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Cisco Wide Area Application Services (WAAS) Software

Cisco WAAS 4.4.1 Context-Aware DRE, the Adaptive Cache Architecture

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What You Will Learn

Enterprises face numerous challenges in the delivery of applications and critical business data to the enterprise edge. Typical challenges include poor application response time that users in remote sites experience and higher WAN bandwidth requirements to support new application deployment.

To address such challenges, Cisco® Wide Area Application Services (WAAS) provides a comprehensive WAN-optimization and application-acceleration solution that allows IT departments to centralize applications and storage while maintaining productivity for branch-office and mobile users. A technical overview of the Cisco WAAS solution is available at: http://www.cisco.com/en/US/prod/collateral/contnetw/ps5680/ps6870/prod_white_paper0900aecd8051d5b2.html.

Cisco WAAS provides protocol-specific and -agnostic optimizations while being transparent to clients, servers, and the network. Among the protocol-agnostic optimizations, Data Redundancy Elimination (DRE) is one of the critical technologies used to identify redundant data patterns in application traffic, replacing them with signatures that the Cisco WAAS devices transfer across the WAN to regenerate the original data. The result is optimal usage of WAN bandwidth and improved end-user response time.

Another advantage of Cisco WAAS is the Common Internet File System (CIFS) local object cache. File-server data and metadata can be copied into this object cache, in a scheduled manner, to improve performance for first-time access. This feature is helpful in environments where large objects must traverse the WAN. Examples include software distribution, video, and desktop-management applications (Figure 1).

Figure 1.      Cisco WAAS DRE Cache Architecture

This document describes how emerging applications pose challenges to and present opportunities to a WAN-optimization system. Cisco WAAS Context-Aware DRE addresses these challenges and considerably increases system performance.

Brief Overview of Current and Emerging Applications

Figure 2 shows the trend in applications and protocols and the emerging characteristics of application traffic. The x-axis shows some of the currently commonly used applications, and the y-axis shows the directions of traffic flow of those applications. For example, applications such as Microsoft Exchange (Management Application Programming Interface [MAPI]) for email and file transfer (FTP and CIFS) are bidirectional, whereas emerging applications such as Virtual Desktop Infrastructure (VDI) and video traffic are predominantly unidirectional.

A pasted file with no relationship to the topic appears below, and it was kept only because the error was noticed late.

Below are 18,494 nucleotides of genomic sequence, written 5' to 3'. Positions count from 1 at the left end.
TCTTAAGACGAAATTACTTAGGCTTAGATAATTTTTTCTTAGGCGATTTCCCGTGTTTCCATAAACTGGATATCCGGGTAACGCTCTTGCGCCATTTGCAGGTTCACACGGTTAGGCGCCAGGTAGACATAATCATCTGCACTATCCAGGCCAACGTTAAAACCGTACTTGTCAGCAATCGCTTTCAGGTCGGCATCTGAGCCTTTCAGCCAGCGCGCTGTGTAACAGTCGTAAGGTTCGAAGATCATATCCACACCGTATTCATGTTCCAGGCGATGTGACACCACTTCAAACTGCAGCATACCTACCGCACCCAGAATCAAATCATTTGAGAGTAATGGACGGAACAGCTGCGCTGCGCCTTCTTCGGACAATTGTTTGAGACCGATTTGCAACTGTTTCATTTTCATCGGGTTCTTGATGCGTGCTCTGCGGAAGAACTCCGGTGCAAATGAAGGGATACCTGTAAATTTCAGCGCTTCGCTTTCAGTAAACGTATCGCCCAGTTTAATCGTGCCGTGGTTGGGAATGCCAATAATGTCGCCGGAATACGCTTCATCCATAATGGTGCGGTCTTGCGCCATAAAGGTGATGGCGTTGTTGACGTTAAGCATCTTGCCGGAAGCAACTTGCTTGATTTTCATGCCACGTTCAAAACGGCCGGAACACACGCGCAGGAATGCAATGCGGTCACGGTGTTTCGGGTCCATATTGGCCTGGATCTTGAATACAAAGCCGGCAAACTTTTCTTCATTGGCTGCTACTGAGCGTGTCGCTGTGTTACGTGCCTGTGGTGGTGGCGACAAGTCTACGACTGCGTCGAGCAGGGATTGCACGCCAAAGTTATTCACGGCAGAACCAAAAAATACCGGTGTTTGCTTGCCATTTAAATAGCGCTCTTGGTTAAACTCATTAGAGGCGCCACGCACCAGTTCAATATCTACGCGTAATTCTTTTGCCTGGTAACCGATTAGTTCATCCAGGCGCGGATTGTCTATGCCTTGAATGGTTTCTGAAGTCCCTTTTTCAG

Figure 2.      Application Trend

As Figure 2 illustrates, the traffic flow can be characterized into two categories:

   Bidirectional (traditional): The bidirectional traffic traverses between client and server. Examples include email send and receive, file upload and download, etc. Most traditional client-server applications fall in this category.

   Unidirectional (emerging): The unidirectional traffic predominantly tends to travel in only one direction. Examples include VDI, video streams, video on demand (VoD), and cloud-based applications such as backup. Unidirectional traffic occurs more frequently than in the past.

The predominant direction of applications traffic presents the network with a context, which elements in the network can exploit to improve the efficiency of data processing. Traditional data de-duplication architectures have been built to optimize current applications that are mostly bidirectional in context. Unidirectional applications, such as VDI, video streams, VoD traffic, and cloud applications, can be optimized more efficiently by exploiting the context.

WAN-Optimization Requirements for Unidirectional and Bidirectional Traffic

Exploiting the directional context of traffic flows necessitates the following technical requirements:

   Performance fairness: When users in one branch office upload or download a huge file to or from the data center, it should not negatively affect the response time of users in other branch offices that simultaneously access applications from the data center.

   High scalability: The solution needs to support large WAN-optimization deployments and provide reliable performance. Using the unidirectional context increases the effective use of cache space across the data center and branch-office devices.